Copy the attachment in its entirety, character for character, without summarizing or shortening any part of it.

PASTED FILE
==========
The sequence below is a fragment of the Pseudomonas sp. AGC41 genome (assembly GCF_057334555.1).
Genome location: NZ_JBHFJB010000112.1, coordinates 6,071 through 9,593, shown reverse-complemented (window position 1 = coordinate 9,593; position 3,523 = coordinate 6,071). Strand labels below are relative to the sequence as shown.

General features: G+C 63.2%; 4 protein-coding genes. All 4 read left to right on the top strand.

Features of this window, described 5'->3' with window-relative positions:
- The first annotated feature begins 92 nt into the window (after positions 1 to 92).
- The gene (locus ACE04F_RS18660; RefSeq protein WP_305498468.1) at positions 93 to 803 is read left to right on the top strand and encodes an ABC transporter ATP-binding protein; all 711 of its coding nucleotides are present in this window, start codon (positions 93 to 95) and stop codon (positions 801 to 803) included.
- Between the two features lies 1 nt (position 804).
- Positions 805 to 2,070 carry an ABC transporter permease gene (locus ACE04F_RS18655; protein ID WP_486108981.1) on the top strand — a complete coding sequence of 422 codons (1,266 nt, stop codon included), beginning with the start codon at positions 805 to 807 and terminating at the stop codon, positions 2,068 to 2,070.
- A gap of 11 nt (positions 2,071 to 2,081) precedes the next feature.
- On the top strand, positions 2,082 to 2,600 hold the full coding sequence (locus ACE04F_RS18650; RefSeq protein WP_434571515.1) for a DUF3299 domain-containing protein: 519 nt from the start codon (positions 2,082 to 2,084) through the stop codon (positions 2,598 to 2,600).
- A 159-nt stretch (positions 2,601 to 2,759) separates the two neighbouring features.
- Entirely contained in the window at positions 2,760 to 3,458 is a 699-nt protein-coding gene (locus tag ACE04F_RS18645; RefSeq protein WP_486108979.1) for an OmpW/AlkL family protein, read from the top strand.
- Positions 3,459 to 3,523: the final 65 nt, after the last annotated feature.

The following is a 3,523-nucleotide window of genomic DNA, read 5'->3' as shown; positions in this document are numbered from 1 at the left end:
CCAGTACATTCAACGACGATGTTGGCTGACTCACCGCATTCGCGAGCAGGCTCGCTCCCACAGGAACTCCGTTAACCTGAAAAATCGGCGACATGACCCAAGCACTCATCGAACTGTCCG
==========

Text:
The sequence below is a fragment of the Pseudomonas sp. AGC41 genome (assembly GCF_057334555.1).
Genome location: NZ_JBHFJB010000112.1, coordinates 6,071 through 9,593, shown reverse-complemented (window position 1 = coordinate 9,593; position 3,523 = coordinate 6,071). Strand labels below are relative to the sequence as shown.

General features: G+C 63.2%; 4 protein-coding genes. All 4 read left to right on the top strand.

Features of this window, described 5'->3' with window-relative positions:
- The first annotated feature begins 92 nt into the window (after positions 1 to 92).
- The gene (locus ACE04F_RS18660; RefSeq protein WP_305498468.1) at positions 93 to 803 is read left to right on the top strand and encodes an ABC transporter ATP-binding protein; all 711 of its coding nucleotides are present in this window, start codon (positions 93 to 95) and stop codon (positions 801 to 803) included.
- Between the two features lies 1 nt (position 804).
- Positions 805 to 2,070 carry an ABC transporter permease gene (locus ACE04F_RS18655; protein ID WP_486108981.1) on the top strand — a complete coding sequence of 422 codons (1,266 nt, stop codon included), beginning with the start codon at positions 805 to 807 and terminating at the stop codon, positions 2,068 to 2,070.
- A gap of 11 nt (positions 2,071 to 2,081) precedes the next feature.
- On the top strand, positions 2,082 to 2,600 hold the full coding sequence (locus ACE04F_RS18650; RefSeq protein WP_434571515.1) for a DUF3299 domain-containing protein: 519 nt from the start codon (positions 2,082 to 2,084) through the stop codon (positions 2,598 to 2,600).
- A 159-nt stretch (positions 2,601 to 2,759) separates the two neighbouring features.
- Entirely contained in the window at positions 2,760 to 3,458 is a 699-nt protein-coding gene (locus tag ACE04F_RS18645; RefSeq protein WP_486108979.1) for an OmpW/AlkL family protein, read from the top strand.
- Positions 3,459 to 3,523: the final 65 nt, after the last annotated feature.

The following is a 3,523-nucleotide window of genomic DNA, read 5'->3' as shown; positions in this document are numbered from 1 at the left end:
CCAGTACATTCAACGACGATGTTGGCTGACTCACCGCATTCGCGAGCAGGCTCGCTCCCACAGGAACTCCGTTAACCTGAAAAATCGGCGACATGACCCAAGCACTCATCGAACTGTCCG